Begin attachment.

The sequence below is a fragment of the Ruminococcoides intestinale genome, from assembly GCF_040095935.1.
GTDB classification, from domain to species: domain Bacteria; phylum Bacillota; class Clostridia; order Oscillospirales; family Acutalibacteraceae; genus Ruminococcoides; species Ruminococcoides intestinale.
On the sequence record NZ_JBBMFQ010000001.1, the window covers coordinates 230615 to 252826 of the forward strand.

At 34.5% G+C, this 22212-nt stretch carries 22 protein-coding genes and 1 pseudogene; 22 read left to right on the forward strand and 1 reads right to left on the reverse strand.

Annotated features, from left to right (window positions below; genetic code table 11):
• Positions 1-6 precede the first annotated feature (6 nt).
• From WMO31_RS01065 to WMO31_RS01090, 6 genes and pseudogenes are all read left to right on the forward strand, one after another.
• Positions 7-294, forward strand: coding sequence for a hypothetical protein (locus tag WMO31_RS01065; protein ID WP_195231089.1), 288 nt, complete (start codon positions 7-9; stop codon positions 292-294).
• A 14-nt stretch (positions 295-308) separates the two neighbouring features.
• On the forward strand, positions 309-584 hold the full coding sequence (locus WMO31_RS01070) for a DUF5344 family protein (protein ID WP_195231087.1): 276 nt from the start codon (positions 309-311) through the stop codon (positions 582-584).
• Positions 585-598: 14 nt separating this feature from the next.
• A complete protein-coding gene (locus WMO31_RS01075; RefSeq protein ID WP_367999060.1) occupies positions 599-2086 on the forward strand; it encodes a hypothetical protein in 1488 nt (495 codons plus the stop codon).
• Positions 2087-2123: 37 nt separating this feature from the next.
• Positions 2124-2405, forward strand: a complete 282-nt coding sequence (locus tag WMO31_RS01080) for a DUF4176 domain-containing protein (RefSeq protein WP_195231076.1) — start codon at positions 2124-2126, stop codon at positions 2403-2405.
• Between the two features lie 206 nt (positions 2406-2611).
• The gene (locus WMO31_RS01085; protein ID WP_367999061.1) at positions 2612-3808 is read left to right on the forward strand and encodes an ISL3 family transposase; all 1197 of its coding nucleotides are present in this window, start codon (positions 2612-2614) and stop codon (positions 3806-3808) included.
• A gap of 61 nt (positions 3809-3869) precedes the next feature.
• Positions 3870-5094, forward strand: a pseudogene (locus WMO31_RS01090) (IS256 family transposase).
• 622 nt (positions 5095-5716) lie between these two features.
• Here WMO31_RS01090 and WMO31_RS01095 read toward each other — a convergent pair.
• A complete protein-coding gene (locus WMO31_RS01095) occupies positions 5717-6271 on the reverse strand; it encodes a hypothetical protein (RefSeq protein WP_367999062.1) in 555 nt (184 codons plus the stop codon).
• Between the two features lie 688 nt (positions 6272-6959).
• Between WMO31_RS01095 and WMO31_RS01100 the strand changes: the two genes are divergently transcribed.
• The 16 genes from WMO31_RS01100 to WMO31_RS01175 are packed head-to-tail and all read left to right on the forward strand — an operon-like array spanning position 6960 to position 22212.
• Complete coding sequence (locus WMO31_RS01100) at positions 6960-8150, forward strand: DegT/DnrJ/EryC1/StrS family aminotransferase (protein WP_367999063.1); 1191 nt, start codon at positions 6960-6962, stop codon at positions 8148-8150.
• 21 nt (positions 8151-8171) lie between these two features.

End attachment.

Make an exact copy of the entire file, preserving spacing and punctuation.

The sequence below is a fragment of the Ruminococcoides intestinale genome, from assembly GCF_040095935.1.
GTDB classification, from domain to species: domain Bacteria; phylum Bacillota; class Clostridia; order Oscillospirales; family Acutalibacteraceae; genus Ruminococcoides; species Ruminococcoides intestinale.
On the sequence record NZ_JBBMFQ010000001.1, the window covers coordinates 230615 to 252826 of the forward strand.

At 34.5% G+C, this 22212-nt stretch carries 22 protein-coding genes and 1 pseudogene; 22 read left to right on the forward strand and 1 reads right to left on the reverse strand.

Annotated features, from left to right (window positions below; genetic code table 11):
• Positions 1-6 precede the first annotated feature (6 nt).
• From WMO31_RS01065 to WMO31_RS01090, 6 genes and pseudogenes are all read left to right on the forward strand, one after another.
• Positions 7-294, forward strand: coding sequence for a hypothetical protein (locus tag WMO31_RS01065; protein ID WP_195231089.1), 288 nt, complete (start codon positions 7-9; stop codon positions 292-294).
• A 14-nt stretch (positions 295-308) separates the two neighbouring features.
• On the forward strand, positions 309-584 hold the full coding sequence (locus WMO31_RS01070) for a DUF5344 family protein (protein ID WP_195231087.1): 276 nt from the start codon (positions 309-311) through the stop codon (positions 582-584).
• Positions 585-598: 14 nt separating this feature from the next.
• A complete protein-coding gene (locus WMO31_RS01075; RefSeq protein ID WP_367999060.1) occupies positions 599-2086 on the forward strand; it encodes a hypothetical protein in 1488 nt (495 codons plus the stop codon).
• Positions 2087-2123: 37 nt separating this feature from the next.
• Positions 2124-2405, forward strand: a complete 282-nt coding sequence (locus tag WMO31_RS01080) for a DUF4176 domain-containing protein (RefSeq protein WP_195231076.1) — start codon at positions 2124-2126, stop codon at positions 2403-2405.
• Between the two features lie 206 nt (positions 2406-2611).
• The gene (locus WMO31_RS01085; protein ID WP_367999061.1) at positions 2612-3808 is read left to right on the forward strand and encodes an ISL3 family transposase; all 1197 of its coding nucleotides are present in this window, start codon (positions 2612-2614) and stop codon (positions 3806-3808) included.
• A gap of 61 nt (positions 3809-3869) precedes the next feature.
• Positions 3870-5094, forward strand: a pseudogene (locus WMO31_RS01090) (IS256 family transposase).
• 622 nt (positions 5095-5716) lie between these two features.
• Here WMO31_RS01090 and WMO31_RS01095 read toward each other — a convergent pair.
• A complete protein-coding gene (locus WMO31_RS01095) occupies positions 5717-6271 on the reverse strand; it encodes a hypothetical protein (RefSeq protein WP_367999062.1) in 555 nt (184 codons plus the stop codon).
• Between the two features lie 688 nt (positions 6272-6959).
• Between WMO31_RS01095 and WMO31_RS01100 the strand changes: the two genes are divergently transcribed.
• The 16 genes from WMO31_RS01100 to WMO31_RS01175 are packed head-to-tail and all read left to right on the forward strand — an operon-like array spanning position 6960 to position 22212.
• Complete coding sequence (locus WMO31_RS01100) at positions 6960-8150, forward strand: DegT/DnrJ/EryC1/StrS family aminotransferase (protein WP_367999063.1); 1191 nt, start codon at positions 6960-6962, stop codon at positions 8148-8150.
• 21 nt (positions 8151-8171) lie between these two features.